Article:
So that's where we are. Blood results are pending, she's researching the best anxiety medication for him and we're sitting in limbo a bit right now. We'll have a more conclusive plan by the end of this week, when blood results are back.
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post #21 of 44 (permalink) Old 10-26-2016, 11:34 AM Thread Starter
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Wanted to add: Vet did try to trigger Atlas' aggression by entering and exiting the vet examination room. Atlas had a muzzle on, so there was no physical danger to her if he did react strongly.

Vet went out the back exam room door, walked around and entered the room from the door beside Atlas. She walked in calmly, purposely and ignored him. He was watching her, but didn't move or make any indication that he was worried. She repeated this a few times, entering from each door, leaving, talking to him, entering silently, etc. Not a single unfavorable reaction. He'd look, his ears would twitch, but he'd stay in his sitting or down position, depending on what I put him in.

The the vet left from the back door and went to the front exam door, and knocked. Atlas went bonkers, screaming like an injured dog. He lunged at the door before it was opened. Vet waited until she didn't hear his screaming anymore and entered. No attempts to lunge at her, but had she entered when he was screaming... I know he would have lunged.

Her response, "wow. You weren't kidding about that noise. That's not a typical noise made by dogs who are trying to be aggressive... he didn't bark or growl, he went right to that pained squeal. Knowing his history and without seeing his recent blood work, I am willing to say quite certainly that he is extremely fearful of doors and what could be coming through them. I'm not quite sure what it is about a knock that triggers it, but you did say he is very noise sensitive so that could play a part."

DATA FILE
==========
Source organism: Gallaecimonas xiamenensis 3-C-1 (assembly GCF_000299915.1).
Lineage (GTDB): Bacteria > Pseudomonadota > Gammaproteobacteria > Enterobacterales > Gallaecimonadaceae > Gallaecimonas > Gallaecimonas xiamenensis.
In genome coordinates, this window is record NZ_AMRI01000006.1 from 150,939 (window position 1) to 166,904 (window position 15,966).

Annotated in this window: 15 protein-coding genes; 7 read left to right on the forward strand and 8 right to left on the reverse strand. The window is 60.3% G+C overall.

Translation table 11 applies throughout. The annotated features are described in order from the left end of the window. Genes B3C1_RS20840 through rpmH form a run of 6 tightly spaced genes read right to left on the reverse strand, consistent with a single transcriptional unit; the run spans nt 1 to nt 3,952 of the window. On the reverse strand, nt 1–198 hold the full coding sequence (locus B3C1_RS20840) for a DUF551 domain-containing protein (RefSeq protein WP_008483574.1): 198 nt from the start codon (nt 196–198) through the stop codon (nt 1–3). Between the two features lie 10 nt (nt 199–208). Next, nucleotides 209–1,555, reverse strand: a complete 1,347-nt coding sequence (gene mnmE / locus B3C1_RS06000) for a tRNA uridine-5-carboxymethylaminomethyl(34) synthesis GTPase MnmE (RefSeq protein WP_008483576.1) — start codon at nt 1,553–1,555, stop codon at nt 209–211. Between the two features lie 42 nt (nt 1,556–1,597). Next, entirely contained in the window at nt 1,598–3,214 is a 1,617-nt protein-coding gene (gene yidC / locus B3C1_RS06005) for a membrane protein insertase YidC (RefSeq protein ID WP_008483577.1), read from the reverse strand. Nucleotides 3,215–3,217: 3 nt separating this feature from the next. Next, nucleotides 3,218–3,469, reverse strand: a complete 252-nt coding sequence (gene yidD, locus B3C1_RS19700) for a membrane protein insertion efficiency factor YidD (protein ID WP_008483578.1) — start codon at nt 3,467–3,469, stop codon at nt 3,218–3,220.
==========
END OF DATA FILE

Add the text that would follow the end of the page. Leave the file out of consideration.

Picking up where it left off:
Then she mentioned that although he was sitting calmly again, he was watching her more warily than he had in previous entrances/exits. She wants to do more research, talk to some colleagues and gather some information while we await blood results, but feels a lot of his behavioral problems could be resolved by finding the proper anxiety medication for him. No promises, but it's a start. Once we take that initial edge off, we can begin undoing the triggers and showing him that people coming through doors aren't always going to hurt me.
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post #22 of 44 (permalink) Old 10-26-2016, 04:07 PM
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I worked with a board certified veterinary behaviorist for a lot of years with my Shanoa and we had quite a few discussions about low thyroid and how it interacts with behavior in dogs. She said that while low thyroid can exacerbate issues, low thyroid alone will NOT cause the level of issues you are describing. Certainly low thyroid can cause SOME symptoms, but I don't think that the thyroid issue alone is all you are dealing with. I would strongly urge you to work with a veterinary behaviorist in conjunction with a trainer recommended by him/her, as well as treating the thyroid issue.